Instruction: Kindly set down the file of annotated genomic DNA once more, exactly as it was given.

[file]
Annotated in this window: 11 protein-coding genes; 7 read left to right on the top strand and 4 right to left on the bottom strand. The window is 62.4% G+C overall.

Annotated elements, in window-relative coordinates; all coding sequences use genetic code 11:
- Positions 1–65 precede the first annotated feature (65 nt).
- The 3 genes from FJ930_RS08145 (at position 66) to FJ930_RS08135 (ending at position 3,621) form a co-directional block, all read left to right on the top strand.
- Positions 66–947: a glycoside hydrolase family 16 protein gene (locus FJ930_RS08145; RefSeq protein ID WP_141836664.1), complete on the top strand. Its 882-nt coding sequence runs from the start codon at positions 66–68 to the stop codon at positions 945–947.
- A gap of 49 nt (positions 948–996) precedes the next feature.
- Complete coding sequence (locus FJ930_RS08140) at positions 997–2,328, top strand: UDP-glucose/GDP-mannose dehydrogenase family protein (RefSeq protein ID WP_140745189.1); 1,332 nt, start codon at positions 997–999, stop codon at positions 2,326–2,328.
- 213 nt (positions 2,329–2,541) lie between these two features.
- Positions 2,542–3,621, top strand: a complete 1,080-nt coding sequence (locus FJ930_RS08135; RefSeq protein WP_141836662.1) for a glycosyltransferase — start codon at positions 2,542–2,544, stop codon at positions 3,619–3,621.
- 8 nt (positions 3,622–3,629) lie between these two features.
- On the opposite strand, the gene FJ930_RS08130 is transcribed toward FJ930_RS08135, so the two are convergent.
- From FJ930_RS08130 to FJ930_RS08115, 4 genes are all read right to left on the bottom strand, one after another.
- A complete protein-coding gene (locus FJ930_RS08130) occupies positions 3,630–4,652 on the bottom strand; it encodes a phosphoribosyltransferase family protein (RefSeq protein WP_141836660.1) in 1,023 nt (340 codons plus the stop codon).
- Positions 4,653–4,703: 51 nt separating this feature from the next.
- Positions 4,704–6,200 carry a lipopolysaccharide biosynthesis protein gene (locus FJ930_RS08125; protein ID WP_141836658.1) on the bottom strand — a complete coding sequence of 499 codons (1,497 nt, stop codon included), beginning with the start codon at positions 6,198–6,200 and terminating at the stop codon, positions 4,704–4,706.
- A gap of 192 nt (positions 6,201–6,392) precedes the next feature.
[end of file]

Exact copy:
Annotated in this window: 11 protein-coding genes; 7 read left to right on the top strand and 4 right to left on the bottom strand. The window is 62.4% G+C overall.

Annotated elements, in window-relative coordinates; all coding sequences use genetic code 11:
- Positions 1–65 precede the first annotated feature (65 nt).
- The 3 genes from FJ930_RS08145 (at position 66) to FJ930_RS08135 (ending at position 3,621) form a co-directional block, all read left to right on the top strand.
- Positions 66–947: a glycoside hydrolase family 16 protein gene (locus FJ930_RS08145; RefSeq protein ID WP_141836664.1), complete on the top strand. Its 882-nt coding sequence runs from the start codon at positions 66–68 to the stop codon at positions 945–947.
- A gap of 49 nt (positions 948–996) precedes the next feature.
- Complete coding sequence (locus FJ930_RS08140) at positions 997–2,328, top strand: UDP-glucose/GDP-mannose dehydrogenase family protein (RefSeq protein ID WP_140745189.1); 1,332 nt, start codon at positions 997–999, stop codon at positions 2,326–2,328.
- 213 nt (positions 2,329–2,541) lie between these two features.
- Positions 2,542–3,621, top strand: a complete 1,080-nt coding sequence (locus FJ930_RS08135; RefSeq protein WP_141836662.1) for a glycosyltransferase — start codon at positions 2,542–2,544, stop codon at positions 3,619–3,621.
- 8 nt (positions 3,622–3,629) lie between these two features.
- On the opposite strand, the gene FJ930_RS08130 is transcribed toward FJ930_RS08135, so the two are convergent.
- From FJ930_RS08130 to FJ930_RS08115, 4 genes are all read right to left on the bottom strand, one after another.
- A complete protein-coding gene (locus FJ930_RS08130) occupies positions 3,630–4,652 on the bottom strand; it encodes a phosphoribosyltransferase family protein (RefSeq protein WP_141836660.1) in 1,023 nt (340 codons plus the stop codon).
- Positions 4,653–4,703: 51 nt separating this feature from the next.
- Positions 4,704–6,200 carry a lipopolysaccharide biosynthesis protein gene (locus FJ930_RS08125; protein ID WP_141836658.1) on the bottom strand — a complete coding sequence of 499 codons (1,497 nt, stop codon included), beginning with the start codon at positions 6,198–6,200 and terminating at the stop codon, positions 4,704–4,706.
- A gap of 192 nt (positions 6,201–6,392) precedes the next feature.